Strength for the High School Years

“God is our refuge and strength, a very
present help in trouble.
Therefore, we shall not fear, though the
earth should change,
Though the mountains fall into the heart
of the sea,
Though my children’s hormones rage
and storm,
Though SATs, college entrance,
chemistry, and algebra loom over me,
Yet, I will not fear!”
Psalm 46:1-3 (according to Sally)

Just like the hurricanes that threaten thousands of people on the eastern coast with devastation and disruption every year, the high school years of home school life can often seem like a dangerous storm looming on the educational horizon of life. They suddenly appear, ready to blow into our lives, forcing us to question whether or not we have done enough to prepare for them, or whether we should just drop out and head for shelter.

As an older, more tired, less idealistic parent, I was much more keenly aware of the myriad of educational details I had left uncovered as the high school storm approached our home. As Sarah enters her last year of formal schooling in our home, I still ask myself, “What have I left out? Will it be enough to get her into college? Have I prepared her for the challenge of college studies? How do I ever think I can keep going with three more children on her heels?”

Yet as I have pondered these questions before the Lord, I have become more convinced than ever that these are the best years of home schooling. In spite of the fears and insecurities that taunt me, I am going to stay put. This is the best season for home school for a variety of reasons that have become clearer to me over time.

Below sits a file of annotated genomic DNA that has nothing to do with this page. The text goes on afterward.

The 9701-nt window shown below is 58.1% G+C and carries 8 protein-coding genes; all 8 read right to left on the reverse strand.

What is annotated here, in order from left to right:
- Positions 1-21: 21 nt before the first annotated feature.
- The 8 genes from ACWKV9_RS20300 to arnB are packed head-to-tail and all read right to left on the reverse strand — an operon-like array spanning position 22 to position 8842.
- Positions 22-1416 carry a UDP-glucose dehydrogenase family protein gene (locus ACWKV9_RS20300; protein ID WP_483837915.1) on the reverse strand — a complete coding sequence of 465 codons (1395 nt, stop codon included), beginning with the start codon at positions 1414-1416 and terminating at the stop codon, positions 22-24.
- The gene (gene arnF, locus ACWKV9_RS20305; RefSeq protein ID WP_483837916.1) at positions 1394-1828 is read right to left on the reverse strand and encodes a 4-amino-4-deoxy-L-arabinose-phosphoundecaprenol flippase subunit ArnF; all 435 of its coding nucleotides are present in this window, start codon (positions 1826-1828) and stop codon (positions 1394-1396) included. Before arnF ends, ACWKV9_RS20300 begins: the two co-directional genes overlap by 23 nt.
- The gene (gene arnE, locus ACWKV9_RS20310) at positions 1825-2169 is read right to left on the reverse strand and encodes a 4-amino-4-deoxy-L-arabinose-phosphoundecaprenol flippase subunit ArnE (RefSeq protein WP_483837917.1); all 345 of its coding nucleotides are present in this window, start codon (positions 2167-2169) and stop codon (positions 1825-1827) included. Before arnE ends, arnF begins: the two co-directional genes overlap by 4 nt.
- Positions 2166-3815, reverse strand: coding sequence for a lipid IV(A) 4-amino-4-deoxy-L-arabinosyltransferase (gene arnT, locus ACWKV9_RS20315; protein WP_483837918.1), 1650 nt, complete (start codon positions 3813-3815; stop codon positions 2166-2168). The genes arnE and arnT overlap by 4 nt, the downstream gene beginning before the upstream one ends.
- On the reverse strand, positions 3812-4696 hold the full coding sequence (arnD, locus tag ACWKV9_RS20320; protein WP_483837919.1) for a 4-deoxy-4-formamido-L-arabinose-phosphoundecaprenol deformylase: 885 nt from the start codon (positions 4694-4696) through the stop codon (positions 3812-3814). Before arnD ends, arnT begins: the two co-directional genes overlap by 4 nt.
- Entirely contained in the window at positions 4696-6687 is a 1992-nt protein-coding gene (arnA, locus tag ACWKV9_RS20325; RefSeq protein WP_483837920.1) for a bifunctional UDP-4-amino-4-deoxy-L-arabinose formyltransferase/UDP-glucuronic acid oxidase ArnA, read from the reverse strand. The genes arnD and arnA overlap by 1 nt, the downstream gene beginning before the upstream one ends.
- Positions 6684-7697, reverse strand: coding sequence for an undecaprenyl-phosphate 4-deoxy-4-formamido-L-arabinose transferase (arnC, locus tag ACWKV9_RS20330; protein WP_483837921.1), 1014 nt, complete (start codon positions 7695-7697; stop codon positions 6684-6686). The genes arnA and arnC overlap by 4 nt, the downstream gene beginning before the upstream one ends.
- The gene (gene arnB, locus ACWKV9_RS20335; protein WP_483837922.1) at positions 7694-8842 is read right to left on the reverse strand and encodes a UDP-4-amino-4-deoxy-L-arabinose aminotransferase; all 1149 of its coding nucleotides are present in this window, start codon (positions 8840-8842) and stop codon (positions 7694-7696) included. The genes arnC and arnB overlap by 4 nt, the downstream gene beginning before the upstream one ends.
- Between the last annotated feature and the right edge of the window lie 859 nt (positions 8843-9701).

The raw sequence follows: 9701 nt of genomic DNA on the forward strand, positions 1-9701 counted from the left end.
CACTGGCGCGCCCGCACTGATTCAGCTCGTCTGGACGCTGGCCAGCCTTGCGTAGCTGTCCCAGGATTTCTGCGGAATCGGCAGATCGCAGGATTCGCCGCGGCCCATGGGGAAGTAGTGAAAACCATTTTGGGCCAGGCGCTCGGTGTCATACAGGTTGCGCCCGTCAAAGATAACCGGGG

As my children have turned the corner from childhood to adulthood, their capacities have suddenly multiplied–for working, for understanding, for being more responsible, for taking initiative, for developing their individual gifts. My older children, Sarah and Joel, have risen to each challenge as we have expanded their borders with real work experience. They answer phones, do secretarial work, organize and sell books at conferences, do computer data entry, and take care of many administrative tasks. They have gained experience serving and relating to a wide variety of people, even in stressful situations.

Educationally, they also have a much larger capacity for learning. It is always thrilling to watch each child blossom into a self-motivated reader who spends hours at a time with a broad and deep selection of thoughtful writers. At the same time, I watch as their character develops and as they become self-governing in areas of disciplined studies such as math.

To my great delight, they have become responsible citizens of my household–washing clothes, cooking, organizing the home, and being creative in their abilities to help with younger children. These duties, among other things, help to draw them away from the self-absorption that inflicts so many young adults. Learning to serve others now will make them better marriage partners, better parents, and better employees or employers.

Because they are at home during these responsible years, I have the time and opportunity to help my children develop in areas of strength at a critical time in their lives. Sarah is an excellent writer and finds great joy in communicating through the written word, so her senior-year project is to write a book and attempt to have it published. Whether she finds a publisher or we publish the book through our ministry, the practice of learning the publishing ropes while pursuing her interests under our encouraging direction will do more for her than any classroom time. Joel, Nathan, and Joy, in the same way, will each get to explore their own talents as we ask God for creativity in leading them.